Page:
WHAT IS NON-JUDGMENT?

WHAT IS NON-JUDGMENT?

From an interview with Jon Kabat-Zinn in MINDFUL magazine he explained: “And nonjudgmental, by the way, does not mean that you won’t have any likes or dislikes or that you’ll be completely neutral about everything. Nonjudgmental really means that you’ll become aware of how judgmental you are and then not judge that and see if you [can let go], for a few moments at least, the restraining order that filters everything through our likes and dislikes or wants or aversion.”

IS NON-JUDGMENTAL  HAVING NO PREFERENCE 

FOR YOUR PREFERENCE TO HAVE NO PREFERENCES?

 by Dr. Phil Blustein

PAIN IS EXPECTED SUFFERING IS OPTIONAL

PAIN IS EXPECTED SUFFERING IS OPTIONAL

I lose my keys.

There is the pain of having to get someone to come and pick me up and go and get another key made. However, I don’t stop there. I add to this pain with my mind saying: “I am so stupid and careless! How could I have lost my keys? This is terrible!”

The Buddha said: “PAIN IS EXPECTED SUFFERING IS OPTIONAL.” There is the initial event that causes us pain. However, we then like to amplify what has happened. We make up stories about our experiences and our self-worth. Value is not inherent to what we experience, but from what we interpret it to be.

Suffering does not come from the event but what we superimpose on it.

Your mind has a mind of its own

Your mind has a mind of its own

If you have ever tried to meditate, you will notice how crazy your mind is; How many thoughts and distractions you have.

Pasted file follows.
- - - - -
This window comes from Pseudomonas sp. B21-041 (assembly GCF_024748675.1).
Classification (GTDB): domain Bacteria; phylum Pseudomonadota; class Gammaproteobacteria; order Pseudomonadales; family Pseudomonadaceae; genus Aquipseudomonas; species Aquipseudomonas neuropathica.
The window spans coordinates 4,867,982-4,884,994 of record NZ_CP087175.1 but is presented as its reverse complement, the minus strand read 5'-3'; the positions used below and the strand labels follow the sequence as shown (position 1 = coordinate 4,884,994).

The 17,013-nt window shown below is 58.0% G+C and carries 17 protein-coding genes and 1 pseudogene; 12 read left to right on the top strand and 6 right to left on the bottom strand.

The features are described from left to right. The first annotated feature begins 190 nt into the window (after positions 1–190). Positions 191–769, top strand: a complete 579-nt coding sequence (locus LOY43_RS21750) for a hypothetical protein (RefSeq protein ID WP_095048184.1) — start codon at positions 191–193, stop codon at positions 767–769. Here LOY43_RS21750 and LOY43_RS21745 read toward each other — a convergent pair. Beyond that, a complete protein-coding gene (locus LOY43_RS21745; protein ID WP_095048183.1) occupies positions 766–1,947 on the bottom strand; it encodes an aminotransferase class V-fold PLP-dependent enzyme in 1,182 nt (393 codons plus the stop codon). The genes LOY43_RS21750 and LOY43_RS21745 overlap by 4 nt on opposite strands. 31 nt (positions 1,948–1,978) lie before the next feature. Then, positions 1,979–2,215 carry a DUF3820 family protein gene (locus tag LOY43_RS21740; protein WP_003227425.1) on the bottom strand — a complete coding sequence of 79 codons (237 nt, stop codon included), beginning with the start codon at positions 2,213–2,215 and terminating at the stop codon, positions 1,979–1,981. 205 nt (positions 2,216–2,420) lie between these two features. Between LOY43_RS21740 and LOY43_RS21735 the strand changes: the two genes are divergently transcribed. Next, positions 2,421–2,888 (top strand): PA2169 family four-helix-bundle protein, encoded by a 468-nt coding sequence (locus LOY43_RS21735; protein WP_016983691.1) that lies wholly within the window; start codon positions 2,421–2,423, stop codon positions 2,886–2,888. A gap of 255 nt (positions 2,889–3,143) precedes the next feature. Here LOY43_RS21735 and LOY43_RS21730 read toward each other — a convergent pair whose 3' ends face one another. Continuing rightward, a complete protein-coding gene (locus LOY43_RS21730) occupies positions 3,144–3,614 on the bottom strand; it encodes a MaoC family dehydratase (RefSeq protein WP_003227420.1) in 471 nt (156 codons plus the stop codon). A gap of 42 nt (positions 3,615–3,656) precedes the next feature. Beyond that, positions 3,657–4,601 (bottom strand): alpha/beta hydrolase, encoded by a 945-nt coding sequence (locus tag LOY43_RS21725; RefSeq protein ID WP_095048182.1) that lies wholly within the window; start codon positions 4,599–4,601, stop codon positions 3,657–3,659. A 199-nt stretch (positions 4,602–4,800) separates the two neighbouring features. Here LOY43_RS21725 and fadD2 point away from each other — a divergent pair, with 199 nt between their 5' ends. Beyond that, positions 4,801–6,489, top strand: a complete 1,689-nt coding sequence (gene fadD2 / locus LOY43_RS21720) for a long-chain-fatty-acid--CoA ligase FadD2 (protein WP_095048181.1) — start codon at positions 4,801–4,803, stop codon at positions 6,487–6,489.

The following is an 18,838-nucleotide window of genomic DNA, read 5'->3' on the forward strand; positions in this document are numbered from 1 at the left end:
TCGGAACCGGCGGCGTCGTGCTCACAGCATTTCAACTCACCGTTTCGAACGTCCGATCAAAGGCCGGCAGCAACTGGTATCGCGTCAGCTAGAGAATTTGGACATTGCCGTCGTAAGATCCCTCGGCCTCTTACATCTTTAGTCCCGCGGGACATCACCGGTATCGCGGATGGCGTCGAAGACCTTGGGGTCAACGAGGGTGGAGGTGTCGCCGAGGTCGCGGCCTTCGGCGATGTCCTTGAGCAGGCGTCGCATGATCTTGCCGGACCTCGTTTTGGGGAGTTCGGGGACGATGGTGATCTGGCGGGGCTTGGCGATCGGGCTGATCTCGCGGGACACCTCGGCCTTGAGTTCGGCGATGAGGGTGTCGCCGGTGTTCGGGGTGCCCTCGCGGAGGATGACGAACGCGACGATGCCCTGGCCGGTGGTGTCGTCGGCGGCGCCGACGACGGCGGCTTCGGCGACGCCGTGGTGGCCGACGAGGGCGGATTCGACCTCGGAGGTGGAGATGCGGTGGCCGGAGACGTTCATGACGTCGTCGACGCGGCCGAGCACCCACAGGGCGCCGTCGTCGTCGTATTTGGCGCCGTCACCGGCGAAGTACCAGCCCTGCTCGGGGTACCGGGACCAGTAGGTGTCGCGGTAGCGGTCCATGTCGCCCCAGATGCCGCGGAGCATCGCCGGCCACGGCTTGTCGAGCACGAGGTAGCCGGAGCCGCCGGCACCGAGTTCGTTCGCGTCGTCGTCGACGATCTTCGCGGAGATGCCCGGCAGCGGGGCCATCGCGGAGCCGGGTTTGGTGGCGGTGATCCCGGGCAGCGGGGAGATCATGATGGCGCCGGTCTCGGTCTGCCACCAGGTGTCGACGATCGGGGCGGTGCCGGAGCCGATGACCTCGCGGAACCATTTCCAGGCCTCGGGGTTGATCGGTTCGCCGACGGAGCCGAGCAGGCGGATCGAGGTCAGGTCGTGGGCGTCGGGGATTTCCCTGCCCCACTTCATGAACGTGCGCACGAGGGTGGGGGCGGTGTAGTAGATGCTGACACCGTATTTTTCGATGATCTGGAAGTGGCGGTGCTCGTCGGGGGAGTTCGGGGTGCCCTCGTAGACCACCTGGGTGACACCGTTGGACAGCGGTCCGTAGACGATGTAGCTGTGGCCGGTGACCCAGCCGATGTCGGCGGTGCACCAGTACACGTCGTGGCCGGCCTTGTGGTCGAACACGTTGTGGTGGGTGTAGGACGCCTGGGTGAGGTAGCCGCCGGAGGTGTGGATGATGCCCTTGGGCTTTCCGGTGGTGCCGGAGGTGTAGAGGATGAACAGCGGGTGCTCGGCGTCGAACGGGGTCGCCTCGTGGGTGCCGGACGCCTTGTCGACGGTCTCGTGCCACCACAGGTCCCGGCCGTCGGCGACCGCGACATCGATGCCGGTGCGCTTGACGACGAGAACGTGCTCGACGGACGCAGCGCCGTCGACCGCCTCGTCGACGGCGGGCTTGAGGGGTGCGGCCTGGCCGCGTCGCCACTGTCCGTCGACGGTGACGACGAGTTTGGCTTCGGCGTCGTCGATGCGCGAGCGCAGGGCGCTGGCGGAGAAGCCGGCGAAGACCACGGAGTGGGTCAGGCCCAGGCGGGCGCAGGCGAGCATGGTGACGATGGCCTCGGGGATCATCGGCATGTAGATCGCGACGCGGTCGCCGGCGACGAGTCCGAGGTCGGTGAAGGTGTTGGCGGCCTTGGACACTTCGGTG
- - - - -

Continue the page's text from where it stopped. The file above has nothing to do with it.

Following the S’s of meditation may help your AIM TO SUSTAIN focus.

  • SET the intention. It may be: “May I have sustained awareness of the breath.
  • SHUT your eyes. This helps to shut out external distractions.
  • SPINE for position. Have an upright spine, feet flat on the floor, hands on your lap and your buttocks higher than your knees.
  • SCAN the body. Ground yourself in the present moment by bringing attention to the sensations of your body.
  • SPOT to focus your awareness of the breath. The tip of the nostrils is a very sensitive spot for attention.
  • SENSATIONS – Be aware of the physical sensations of the breath at the tip of the nostrils.
  • SPONTANEOUS breathing. Allow the breath to move spontaneously.
  • SEGMENTS of the breath. Follow segments of the breath individually. Inhalation, Pause, Exhalation and Pause
  • SWITCHING of attention. Attention works by being FOCUSED on the breath, MONITORING when you have drifted and RECENTERING the attention back to the breath.
  • SECONDS – Count your breaths to help your focus.

Dr. Phil Blustein

HOW DO I MEDITATE USING THE BREATH AS THE ANCHOR?

 

SIT – FEEL THE BREATH – WANDER OFF – COME BACK. NOW DO IT OVER AND OVER AGAIN!!!!

 In mindfulness we are trying to develop awareness of the present moment. We have chosen the breath as our anchor to develop awareness as it is readily available and always present.

*One can bring one’s attention to wherever you feel the breath most dominant. This could be your chest, abdomen, body or tip of the nostrils. I would invite you to experiment with bringing awareness to the tip of the nostrils as this is a focal and very sensitive spot to appreciate the breath.

*Bring your attention to the physical sensation of the movement of the breath at the tip of the nostrils.

*Be open to the multiple ways you can experience the breath. Is it smooth or irregular, deep or shallow, quite or loud, warm or cool?

*Allow yourself to be breathed by your body. There is no conscious control over the breath.

*Your attention will be drawn away from the breath and you will be off with thoughts of the past or future. This is normal. When your mind decides to come back to the breath don’t see that as a failure but as a positive part of meditation.

You are coming back to mindfulness of the present moment, the breath.